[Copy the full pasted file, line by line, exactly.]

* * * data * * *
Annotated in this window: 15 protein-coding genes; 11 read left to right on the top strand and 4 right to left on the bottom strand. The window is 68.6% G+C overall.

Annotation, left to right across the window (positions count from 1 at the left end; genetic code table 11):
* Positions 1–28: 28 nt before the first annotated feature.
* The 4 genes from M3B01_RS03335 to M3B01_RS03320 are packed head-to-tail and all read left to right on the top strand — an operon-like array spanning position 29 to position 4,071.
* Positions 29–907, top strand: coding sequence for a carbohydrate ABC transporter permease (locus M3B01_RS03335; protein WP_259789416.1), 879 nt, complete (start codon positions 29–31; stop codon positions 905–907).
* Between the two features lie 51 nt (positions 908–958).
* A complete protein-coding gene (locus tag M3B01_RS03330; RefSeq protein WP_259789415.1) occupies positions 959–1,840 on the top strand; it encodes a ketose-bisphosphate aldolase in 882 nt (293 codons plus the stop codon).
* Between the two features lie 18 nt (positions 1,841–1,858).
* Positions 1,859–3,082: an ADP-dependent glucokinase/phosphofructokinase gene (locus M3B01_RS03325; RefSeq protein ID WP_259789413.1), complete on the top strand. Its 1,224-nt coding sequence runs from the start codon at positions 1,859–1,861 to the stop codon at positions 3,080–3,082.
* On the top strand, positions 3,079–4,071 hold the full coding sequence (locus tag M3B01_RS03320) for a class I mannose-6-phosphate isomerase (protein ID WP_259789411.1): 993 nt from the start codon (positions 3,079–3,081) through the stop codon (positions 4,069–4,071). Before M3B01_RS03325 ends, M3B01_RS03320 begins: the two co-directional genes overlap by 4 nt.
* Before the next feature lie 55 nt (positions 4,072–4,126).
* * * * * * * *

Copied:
Annotated in this window: 15 protein-coding genes; 11 read left to right on the top strand and 4 right to left on the bottom strand. The window is 68.6% G+C overall.

Annotation, left to right across the window (positions count from 1 at the left end; genetic code table 11):
* Positions 1–28: 28 nt before the first annotated feature.
* The 4 genes from M3B01_RS03335 to M3B01_RS03320 are packed head-to-tail and all read left to right on the top strand — an operon-like array spanning position 29 to position 4,071.
* Positions 29–907, top strand: coding sequence for a carbohydrate ABC transporter permease (locus M3B01_RS03335; protein WP_259789416.1), 879 nt, complete (start codon positions 29–31; stop codon positions 905–907).
* Between the two features lie 51 nt (positions 908–958).
* A complete protein-coding gene (locus tag M3B01_RS03330; RefSeq protein WP_259789415.1) occupies positions 959–1,840 on the top strand; it encodes a ketose-bisphosphate aldolase in 882 nt (293 codons plus the stop codon).
* Between the two features lie 18 nt (positions 1,841–1,858).
* Positions 1,859–3,082: an ADP-dependent glucokinase/phosphofructokinase gene (locus M3B01_RS03325; RefSeq protein ID WP_259789413.1), complete on the top strand. Its 1,224-nt coding sequence runs from the start codon at positions 1,859–1,861 to the stop codon at positions 3,080–3,082.
* On the top strand, positions 3,079–4,071 hold the full coding sequence (locus tag M3B01_RS03320) for a class I mannose-6-phosphate isomerase (protein ID WP_259789411.1): 993 nt from the start codon (positions 3,079–3,081) through the stop codon (positions 4,069–4,071). Before M3B01_RS03325 ends, M3B01_RS03320 begins: the two co-directional genes overlap by 4 nt.
* Before the next feature lie 55 nt (positions 4,072–4,126).